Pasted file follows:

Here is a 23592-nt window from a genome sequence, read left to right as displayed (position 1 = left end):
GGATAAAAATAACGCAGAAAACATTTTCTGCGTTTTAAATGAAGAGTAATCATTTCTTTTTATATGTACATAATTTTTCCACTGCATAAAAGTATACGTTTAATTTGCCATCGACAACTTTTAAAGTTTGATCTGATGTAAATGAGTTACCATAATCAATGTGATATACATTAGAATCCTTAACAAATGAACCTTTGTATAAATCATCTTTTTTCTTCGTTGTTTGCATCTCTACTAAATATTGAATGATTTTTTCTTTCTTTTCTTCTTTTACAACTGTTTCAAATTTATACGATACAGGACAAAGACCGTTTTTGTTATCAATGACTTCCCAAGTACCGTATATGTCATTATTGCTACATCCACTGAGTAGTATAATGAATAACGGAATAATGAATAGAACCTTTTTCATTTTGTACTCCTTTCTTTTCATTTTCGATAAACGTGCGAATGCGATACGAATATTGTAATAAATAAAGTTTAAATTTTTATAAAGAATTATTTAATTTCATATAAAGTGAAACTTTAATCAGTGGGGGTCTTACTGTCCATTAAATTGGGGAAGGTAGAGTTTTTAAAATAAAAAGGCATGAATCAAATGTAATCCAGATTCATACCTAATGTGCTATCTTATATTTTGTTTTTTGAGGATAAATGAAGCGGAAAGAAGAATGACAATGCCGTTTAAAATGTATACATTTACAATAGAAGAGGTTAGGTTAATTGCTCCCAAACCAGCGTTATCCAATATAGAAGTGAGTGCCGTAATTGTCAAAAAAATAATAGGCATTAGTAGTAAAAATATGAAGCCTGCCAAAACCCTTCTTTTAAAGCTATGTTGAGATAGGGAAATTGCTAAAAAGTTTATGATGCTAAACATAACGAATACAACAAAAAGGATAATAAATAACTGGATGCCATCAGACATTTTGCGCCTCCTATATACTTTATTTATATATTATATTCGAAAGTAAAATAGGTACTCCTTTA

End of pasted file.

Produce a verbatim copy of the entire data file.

Here is a 23592-nt window from a genome sequence, read left to right as displayed (position 1 = left end):
GGATAAAAATAACGCAGAAAACATTTTCTGCGTTTTAAATGAAGAGTAATCATTTCTTTTTATATGTACATAATTTTTCCACTGCATAAAAGTATACGTTTAATTTGCCATCGACAACTTTTAAAGTTTGATCTGATGTAAATGAGTTACCATAATCAATGTGATATACATTAGAATCCTTAACAAATGAACCTTTGTATAAATCATCTTTTTTCTTCGTTGTTTGCATCTCTACTAAATATTGAATGATTTTTTCTTTCTTTTCTTCTTTTACAACTGTTTCAAATTTATACGATACAGGACAAAGACCGTTTTTGTTATCAATGACTTCCCAAGTACCGTATATGTCATTATTGCTACATCCACTGAGTAGTATAATGAATAACGGAATAATGAATAGAACCTTTTTCATTTTGTACTCCTTTCTTTTCATTTTCGATAAACGTGCGAATGCGATACGAATATTGTAATAAATAAAGTTTAAATTTTTATAAAGAATTATTTAATTTCATATAAAGTGAAACTTTAATCAGTGGGGGTCTTACTGTCCATTAAATTGGGGAAGGTAGAGTTTTTAAAATAAAAAGGCATGAATCAAATGTAATCCAGATTCATACCTAATGTGCTATCTTATATTTTGTTTTTTGAGGATAAATGAAGCGGAAAGAAGAATGACAATGCCGTTTAAAATGTATACATTTACAATAGAAGAGGTTAGGTTAATTGCTCCCAAACCAGCGTTATCCAATATAGAAGTGAGTGCCGTAATTGTCAAAAAAATAATAGGCATTAGTAGTAAAAATATGAAGCCTGCCAAAACCCTTCTTTTAAAGCTATGTTGAGATAGGGAAATTGCTAAAAAGTTTATGATGCTAAACATAACGAATACAACAAAAAGGATAATAAATAACTGGATGCCATCAGACATTTTGCGCCTCCTATATACTTTATTTATATATTATATTCGAAAGTAAAATAGGTACTCCTTTA